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Old 10-02-2012, 06:45 PM   #1
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Running Service to a double wide home


I want to run our electrical service underground, and I am faced with a minor dilemma here. The home sits on a block foundation 10' off the ground.

Is it permissible to run the main electrical service through the basement and encase it in conduit? That would be the easiest way by far to do this job.

I could enter the front wall and run the service along the ceiling area (unfinished basement) along the end of the home & over to the entrance conduit of the power panel.

Otherwise, I would have to dig another 40' or so to get around to the back of the home the where the inside panel is located.

Also, if I went the latter route, I would also exceed the 360 bends that are permitted. That would entail adding more boxes/hardware/etc., and adding more to the cost.

I am very handy & well experienced with repairs and would be able to perform this work myself, as I do all other repairs around the home without calling on a contractor.

Comments/suggestions welcome!

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Old 10-02-2012, 07:11 PM   #2
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Running Service to a double wide home


I am not sure of the code-legalness of this, but my house is wired this way:

The meter and service entrance is a one end of the house, where it enters the basement. In the basement the main wires from the meter go into a 200A double breaker in a small panel.

From the breakers the cable (not in conduit) runs through holes in the joists the length of the house (about 45') to the breaker panel for various branch circuits.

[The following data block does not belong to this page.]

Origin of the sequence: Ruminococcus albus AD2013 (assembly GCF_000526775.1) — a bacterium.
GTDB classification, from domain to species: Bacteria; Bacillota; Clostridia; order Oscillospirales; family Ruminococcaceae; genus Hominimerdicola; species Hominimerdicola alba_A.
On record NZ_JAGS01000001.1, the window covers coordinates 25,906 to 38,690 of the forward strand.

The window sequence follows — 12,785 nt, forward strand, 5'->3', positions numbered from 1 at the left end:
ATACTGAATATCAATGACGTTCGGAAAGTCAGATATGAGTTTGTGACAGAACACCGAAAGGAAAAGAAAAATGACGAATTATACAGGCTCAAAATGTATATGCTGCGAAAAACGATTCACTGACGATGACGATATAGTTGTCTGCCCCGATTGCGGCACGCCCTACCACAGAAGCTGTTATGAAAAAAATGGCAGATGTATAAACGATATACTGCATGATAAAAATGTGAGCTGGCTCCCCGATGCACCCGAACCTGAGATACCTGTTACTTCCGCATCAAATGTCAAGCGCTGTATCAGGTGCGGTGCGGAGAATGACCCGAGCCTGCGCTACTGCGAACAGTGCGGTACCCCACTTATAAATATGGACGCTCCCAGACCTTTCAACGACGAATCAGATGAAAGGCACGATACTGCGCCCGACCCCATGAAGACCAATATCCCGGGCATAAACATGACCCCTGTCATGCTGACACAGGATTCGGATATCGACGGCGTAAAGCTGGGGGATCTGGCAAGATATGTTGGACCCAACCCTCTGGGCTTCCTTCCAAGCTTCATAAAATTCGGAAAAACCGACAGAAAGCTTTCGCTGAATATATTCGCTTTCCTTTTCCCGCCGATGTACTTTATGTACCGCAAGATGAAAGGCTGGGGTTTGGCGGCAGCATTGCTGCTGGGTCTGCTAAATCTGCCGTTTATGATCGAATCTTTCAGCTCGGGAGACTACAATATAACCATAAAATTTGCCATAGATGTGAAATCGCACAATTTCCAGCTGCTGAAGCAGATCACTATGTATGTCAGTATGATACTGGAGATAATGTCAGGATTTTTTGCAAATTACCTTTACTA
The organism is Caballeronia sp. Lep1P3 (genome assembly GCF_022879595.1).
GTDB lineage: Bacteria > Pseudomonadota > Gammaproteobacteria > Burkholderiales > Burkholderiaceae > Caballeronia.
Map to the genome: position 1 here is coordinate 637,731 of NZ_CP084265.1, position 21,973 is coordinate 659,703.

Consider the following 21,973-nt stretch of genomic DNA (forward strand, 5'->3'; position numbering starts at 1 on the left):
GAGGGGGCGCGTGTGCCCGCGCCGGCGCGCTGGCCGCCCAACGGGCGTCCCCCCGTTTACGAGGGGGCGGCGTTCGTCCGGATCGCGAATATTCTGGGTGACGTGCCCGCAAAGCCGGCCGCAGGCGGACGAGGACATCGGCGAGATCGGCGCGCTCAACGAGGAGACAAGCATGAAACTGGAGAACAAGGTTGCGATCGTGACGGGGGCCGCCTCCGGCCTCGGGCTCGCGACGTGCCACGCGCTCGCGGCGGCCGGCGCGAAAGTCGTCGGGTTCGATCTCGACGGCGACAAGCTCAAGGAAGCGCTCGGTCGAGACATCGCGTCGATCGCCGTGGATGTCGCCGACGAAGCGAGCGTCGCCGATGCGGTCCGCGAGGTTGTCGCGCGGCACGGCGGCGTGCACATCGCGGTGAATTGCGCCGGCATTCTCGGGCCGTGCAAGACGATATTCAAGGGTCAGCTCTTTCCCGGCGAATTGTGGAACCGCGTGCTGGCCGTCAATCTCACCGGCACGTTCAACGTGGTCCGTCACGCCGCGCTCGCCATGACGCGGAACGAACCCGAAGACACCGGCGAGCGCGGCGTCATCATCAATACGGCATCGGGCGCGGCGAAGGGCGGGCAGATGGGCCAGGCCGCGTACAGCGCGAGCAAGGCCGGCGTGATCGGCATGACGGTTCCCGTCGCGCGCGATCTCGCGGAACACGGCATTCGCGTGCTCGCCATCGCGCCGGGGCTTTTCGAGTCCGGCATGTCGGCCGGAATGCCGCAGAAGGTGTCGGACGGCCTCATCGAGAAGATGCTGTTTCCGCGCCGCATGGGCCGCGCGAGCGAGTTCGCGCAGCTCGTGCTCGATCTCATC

The house was built in 1979, so the relevant codes may have changed since then.

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Old 10-02-2012, 07:15 PM   #3
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Running Service to a double wide home


Yes, you can run it through the basement. If you mount the meter and a fused disconnect on the outside of the foundation wall, then the cable from the disconnect to the main panel is considered a feeder rather than a service, and it has no special limitations or rules related to it. If you choose not to have a disconnect outside, then the service entrance conductors must run no further through the building than necessary before reaching the panel. Approving or disapproving this is up to the local officials, so check with your inspector regarding the planned routing of unfused service conductors inside the structure before you do the installation. Some won't want more than a few feet of unfused conductor in the building and will insist that anything more is "unnecessary" since the panel or a disconnect could be located closer. Others will allow dozens of feet, which is kind of scary in my opinion. I would not want any length of unfused service conductor inside my house.